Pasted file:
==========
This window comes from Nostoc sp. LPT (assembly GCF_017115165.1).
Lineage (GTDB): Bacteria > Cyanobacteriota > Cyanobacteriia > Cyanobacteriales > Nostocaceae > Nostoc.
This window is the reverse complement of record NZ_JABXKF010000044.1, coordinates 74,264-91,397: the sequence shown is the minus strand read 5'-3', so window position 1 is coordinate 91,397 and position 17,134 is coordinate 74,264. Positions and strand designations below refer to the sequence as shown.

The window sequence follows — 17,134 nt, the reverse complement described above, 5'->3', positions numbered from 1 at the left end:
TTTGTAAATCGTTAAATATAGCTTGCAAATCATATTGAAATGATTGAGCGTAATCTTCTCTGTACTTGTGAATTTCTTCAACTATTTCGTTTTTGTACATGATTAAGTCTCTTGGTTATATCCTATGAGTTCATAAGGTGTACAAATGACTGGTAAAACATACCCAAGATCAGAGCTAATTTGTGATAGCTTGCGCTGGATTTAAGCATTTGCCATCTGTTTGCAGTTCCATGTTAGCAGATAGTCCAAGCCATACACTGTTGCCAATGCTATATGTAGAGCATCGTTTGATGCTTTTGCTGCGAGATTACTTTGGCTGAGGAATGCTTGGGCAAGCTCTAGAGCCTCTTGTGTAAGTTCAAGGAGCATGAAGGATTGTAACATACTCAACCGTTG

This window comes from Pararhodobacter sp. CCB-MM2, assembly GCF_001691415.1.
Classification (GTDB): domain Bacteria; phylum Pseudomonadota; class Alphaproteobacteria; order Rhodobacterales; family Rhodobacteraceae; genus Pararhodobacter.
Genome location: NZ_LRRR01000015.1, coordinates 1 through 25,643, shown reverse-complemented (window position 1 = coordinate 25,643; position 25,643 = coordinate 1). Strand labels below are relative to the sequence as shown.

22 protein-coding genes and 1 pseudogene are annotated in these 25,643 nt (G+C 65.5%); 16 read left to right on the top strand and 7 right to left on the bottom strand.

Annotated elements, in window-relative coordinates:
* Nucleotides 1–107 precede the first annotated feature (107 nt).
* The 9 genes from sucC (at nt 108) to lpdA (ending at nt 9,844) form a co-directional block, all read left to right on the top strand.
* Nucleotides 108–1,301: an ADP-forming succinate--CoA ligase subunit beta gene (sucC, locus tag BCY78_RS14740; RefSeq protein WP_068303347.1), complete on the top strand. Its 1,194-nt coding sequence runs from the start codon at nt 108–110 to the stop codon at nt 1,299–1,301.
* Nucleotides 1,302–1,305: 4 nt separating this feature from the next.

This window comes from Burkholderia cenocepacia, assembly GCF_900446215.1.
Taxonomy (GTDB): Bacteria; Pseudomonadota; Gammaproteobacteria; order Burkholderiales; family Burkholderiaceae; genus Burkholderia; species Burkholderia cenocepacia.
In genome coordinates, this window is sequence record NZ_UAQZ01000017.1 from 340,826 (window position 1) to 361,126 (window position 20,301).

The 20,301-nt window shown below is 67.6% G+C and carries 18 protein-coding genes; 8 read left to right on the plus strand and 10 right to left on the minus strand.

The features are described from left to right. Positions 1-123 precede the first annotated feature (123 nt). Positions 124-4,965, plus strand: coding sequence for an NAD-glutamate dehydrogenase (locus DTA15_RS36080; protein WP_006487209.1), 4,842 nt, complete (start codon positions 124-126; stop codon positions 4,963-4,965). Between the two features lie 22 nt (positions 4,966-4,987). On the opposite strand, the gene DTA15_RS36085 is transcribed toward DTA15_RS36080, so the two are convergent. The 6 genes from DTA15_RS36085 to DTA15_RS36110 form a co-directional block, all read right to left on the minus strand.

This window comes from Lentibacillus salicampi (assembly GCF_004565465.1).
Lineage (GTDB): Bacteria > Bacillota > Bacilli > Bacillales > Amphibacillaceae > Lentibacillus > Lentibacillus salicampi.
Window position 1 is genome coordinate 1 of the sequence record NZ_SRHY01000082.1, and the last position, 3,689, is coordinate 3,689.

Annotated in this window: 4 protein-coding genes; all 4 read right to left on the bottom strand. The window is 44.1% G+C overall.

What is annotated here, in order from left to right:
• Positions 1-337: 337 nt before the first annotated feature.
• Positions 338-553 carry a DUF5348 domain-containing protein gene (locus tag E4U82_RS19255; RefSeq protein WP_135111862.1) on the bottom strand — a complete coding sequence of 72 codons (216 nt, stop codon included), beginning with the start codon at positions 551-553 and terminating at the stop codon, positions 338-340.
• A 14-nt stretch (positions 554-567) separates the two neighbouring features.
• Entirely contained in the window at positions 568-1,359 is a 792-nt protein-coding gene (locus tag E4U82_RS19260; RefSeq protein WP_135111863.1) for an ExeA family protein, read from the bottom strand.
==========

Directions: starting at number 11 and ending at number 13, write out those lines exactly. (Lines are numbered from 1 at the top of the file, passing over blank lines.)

* Nucleotides 1–107 precede the first annotated feature (107 nt).
* The 9 genes from sucC (at nt 108) to lpdA (ending at nt 9,844) form a co-directional block, all read left to right on the top strand.
* Nucleotides 108–1,301: an ADP-forming succinate--CoA ligase subunit beta gene (sucC, locus tag BCY78_RS14740; RefSeq protein WP_068303347.1), complete on the top strand. Its 1,194-nt coding sequence runs from the start codon at nt 108–110 to the stop codon at nt 1,299–1,301.